hip fractures based on a plenary symposium “the hip fracture epidemic”

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Hip Fractures Based on a Plenary Symposium “The Hip Fracture Epidemic” Chairs: Dennis Black, Bess Dawson-Hughes Speakers: Mary Bouxsein, Tamara Harris, Steven Cummings Saturday, October 16, 2010 ASBMR 2010 Toronto, Ontario. Incidence and Cause of Hip Fractures. - PowerPoint PPT Presentation

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  • Hip Fractures

    Based on a Plenary Symposium The Hip Fracture EpidemicChairs: Dennis Black, Bess Dawson-HughesSpeakers: Mary Bouxsein, Tamara Harris, Steven CummingsSaturday, October 16, 2010ASBMR 2010Toronto, Ontario

  • Incidence and Cause of Hip FracturesDue to the aging population, hip fracture incidence is expected to increase 2- to 3-fold by 2050.

    Facts: 90% of hip fractures are due to a fall 50% of those who sustain a hip fracture do not have osteoporosis (OP) on BMD testing A fall to the side is 6x more likely to produce a hip fracture In a fall, the femur is 3.5x weaker than in a walking or standing configuration Bone loss sustained with age makes people even more vulnerable to a sideway fall 1 in 5 people die within the first year after a hip fracture 50% of people do not return to their independent living situation if they were independent prior to the hip fracture 50% of people will not walk independently if they were walking independently prior to the hip fracture Psychological outcomes following a hip fracture are poor

  • In the Western WorldMany countries in the West have seen a fall in the incidence of aged-standardized hip fracture rates in the last 10 or so years

    Rates in Denmark, Sweden and Norway have fallen by about 20% since about 1997

    In the US, age-standardized hip fracture rates have fallen by about 25% in women and 20% in men since 1995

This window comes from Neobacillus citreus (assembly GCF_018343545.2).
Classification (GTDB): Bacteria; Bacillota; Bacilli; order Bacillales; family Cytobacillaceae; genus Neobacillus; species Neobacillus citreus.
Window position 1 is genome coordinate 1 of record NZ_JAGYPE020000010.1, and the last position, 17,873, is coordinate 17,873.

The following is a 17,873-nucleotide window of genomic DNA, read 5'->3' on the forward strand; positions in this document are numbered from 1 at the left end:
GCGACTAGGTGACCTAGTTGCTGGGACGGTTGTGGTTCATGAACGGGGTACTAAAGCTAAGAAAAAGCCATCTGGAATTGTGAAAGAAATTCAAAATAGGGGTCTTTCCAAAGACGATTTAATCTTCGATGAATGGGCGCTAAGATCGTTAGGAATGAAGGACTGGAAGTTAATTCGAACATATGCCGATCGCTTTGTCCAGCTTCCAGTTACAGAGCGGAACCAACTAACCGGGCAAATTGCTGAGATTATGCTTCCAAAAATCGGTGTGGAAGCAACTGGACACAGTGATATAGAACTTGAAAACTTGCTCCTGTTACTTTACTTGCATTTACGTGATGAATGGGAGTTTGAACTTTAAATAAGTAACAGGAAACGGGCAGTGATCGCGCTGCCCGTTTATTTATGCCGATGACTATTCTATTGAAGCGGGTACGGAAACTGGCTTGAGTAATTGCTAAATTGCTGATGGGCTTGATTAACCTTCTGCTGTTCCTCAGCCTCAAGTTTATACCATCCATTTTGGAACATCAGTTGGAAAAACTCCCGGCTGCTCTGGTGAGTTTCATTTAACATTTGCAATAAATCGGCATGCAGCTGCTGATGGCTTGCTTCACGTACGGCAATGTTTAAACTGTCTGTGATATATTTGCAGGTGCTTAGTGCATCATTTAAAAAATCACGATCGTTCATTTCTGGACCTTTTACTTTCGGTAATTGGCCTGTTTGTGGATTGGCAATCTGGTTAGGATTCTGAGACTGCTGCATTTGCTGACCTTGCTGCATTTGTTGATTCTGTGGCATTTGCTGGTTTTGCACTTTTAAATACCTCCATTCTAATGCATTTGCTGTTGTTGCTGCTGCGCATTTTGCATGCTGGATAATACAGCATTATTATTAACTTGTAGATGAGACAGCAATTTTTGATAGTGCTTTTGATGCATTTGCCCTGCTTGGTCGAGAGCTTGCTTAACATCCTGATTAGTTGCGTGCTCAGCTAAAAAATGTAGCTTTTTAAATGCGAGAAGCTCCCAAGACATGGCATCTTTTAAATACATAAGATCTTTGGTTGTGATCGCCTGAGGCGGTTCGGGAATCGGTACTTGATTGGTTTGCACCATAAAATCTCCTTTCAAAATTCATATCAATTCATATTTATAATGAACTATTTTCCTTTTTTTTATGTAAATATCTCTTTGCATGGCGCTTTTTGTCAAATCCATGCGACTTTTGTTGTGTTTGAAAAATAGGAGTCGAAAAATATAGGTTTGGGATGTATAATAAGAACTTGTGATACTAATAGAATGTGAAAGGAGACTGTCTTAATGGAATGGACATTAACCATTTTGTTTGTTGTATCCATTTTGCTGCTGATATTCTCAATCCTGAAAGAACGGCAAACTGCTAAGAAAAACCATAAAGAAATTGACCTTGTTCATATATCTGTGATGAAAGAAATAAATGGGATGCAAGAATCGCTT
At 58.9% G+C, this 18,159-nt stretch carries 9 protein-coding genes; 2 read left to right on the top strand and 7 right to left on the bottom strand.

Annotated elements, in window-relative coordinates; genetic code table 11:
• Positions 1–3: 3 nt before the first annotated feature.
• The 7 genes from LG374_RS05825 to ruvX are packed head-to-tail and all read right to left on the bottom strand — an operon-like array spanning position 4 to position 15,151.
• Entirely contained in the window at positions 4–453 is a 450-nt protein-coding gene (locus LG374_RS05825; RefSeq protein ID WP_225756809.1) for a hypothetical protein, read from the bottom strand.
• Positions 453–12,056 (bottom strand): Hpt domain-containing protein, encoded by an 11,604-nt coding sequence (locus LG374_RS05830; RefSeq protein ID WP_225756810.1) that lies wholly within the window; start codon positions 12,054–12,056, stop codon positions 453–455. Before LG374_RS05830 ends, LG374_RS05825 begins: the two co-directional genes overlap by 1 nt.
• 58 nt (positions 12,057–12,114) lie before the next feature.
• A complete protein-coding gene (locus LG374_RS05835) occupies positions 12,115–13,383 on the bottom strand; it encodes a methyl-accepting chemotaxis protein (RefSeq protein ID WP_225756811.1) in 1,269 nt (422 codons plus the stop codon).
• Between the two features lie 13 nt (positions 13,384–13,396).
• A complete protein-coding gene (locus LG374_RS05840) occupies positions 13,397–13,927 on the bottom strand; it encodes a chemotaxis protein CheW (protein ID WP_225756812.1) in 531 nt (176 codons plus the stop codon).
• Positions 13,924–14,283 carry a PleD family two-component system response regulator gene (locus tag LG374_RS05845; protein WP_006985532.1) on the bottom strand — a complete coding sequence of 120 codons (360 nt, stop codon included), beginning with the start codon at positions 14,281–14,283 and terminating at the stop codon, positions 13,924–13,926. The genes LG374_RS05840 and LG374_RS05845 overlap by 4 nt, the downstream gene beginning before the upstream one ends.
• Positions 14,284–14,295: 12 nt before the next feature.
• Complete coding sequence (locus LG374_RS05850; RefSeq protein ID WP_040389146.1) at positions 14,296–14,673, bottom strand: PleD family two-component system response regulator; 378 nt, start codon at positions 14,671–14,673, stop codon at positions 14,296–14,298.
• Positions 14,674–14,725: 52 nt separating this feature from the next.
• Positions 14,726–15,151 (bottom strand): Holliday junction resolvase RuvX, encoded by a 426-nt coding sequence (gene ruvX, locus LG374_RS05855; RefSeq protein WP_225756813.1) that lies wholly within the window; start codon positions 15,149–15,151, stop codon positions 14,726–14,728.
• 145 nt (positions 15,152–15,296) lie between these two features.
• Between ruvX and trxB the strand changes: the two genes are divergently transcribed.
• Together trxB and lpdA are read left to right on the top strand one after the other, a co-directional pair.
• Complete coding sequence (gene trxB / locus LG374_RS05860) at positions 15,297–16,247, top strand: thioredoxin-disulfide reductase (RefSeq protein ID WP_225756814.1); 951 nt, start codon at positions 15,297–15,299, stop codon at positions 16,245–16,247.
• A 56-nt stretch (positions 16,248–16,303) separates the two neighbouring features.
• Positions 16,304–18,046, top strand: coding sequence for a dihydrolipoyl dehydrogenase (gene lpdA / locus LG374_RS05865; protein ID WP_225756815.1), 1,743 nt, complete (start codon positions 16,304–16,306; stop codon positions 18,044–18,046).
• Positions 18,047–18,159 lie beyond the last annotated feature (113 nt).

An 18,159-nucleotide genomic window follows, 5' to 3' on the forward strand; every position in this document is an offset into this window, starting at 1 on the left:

• SOF (Study of Osteoporotic Fractures): Data on 80- to 84-year-oldsBetween 1992 and 2002, hip fracture risk decreased by approximately 23%

    Femoral neck BMD increased substantially in the same age group

    Between 1992 and 2002, weight gain, greater estrogen and bisphosphonate use, and significantly greater use of vitamin D and calcium may also explain hip fracture risk declineOP therapies in the US:In women, they account for 9% at most of the ~25% decrease in hip fracture rates

    In men, they account for very little of the 19% decrease in hip fracture rates

    In the SOF, increasing use of OP treatments could account for ~25% of the decline in hip fracture rates

  • Hip Fractures in the EastIn the early 1990s, age-specific hip fractures rates in Beijing, China, were about one-sixth or less than those in US Caucasians.Approximately one decade later, age-specific hip fracture rates in women in Beijing have increased 3- to 4-fold, even though obesity rates are also rising.

    Cultural Changes and Hip Fractures Use of cars over biking and walking has increased >4-fold since the early 1990sCitizens have moved from older residences where there were fewer chairs and no sofas to more Western-style apartmentsSquatting, which improves leg muscles and balance, was universal whereas now it is less common The incidence of hip fractures appears to rise with urbanization

  • SarcopeniaSarcopenia is the age-related loss of skeletal muscle massIn women, prevalence increases with age; in men, the prevalence increases to about the age of 50, after which it remains relatively stableWomen with a history of hip fracture have a high prevalence of sarcopenia A reduction/increase in muscle weight = a corresponding loss/increase of boneOne consequence of muscle loss is the risk of falling and subsequent fracture

    OP and Sarcopenia

    After adjustment for age and interval between fracture and DXA scan, a significant association between sarcopenia and OP was observed (P=0.026).

    Adapted from Di Monaco et al. Arch Gerontol Geriatr 2010 Mar 4.Epub ahead of print.

  • Deconditioning and AgingDeconditioning due to inactivity (bed rest) has a powerful effect on function and physical activity

  • Intentional and unintentional weight loss increase bone loss and hip fracture risk in older women

  • Exercise in the ElderlyTen weeks of progressive resistance exercise training and nutritional supplementation in very frail elderly patients (age =87 years) led to:Increased walking speedIncreased stair-climbing abilityIncreased spontaneous activityDecrease in depressive symptoms

    Skeletal muscle mass is the strongest independent factor associated with femoral neck BMD in men and women

  • Future PerspectivesMyostatin and muscle loss:As a negative regulator of muscle growth, increasing levels of myostatin cause muscle lossMyostatin probably affects bone as well Future drugs that neutralize or eliminate myostatin may have appositive effects on muscle and bone

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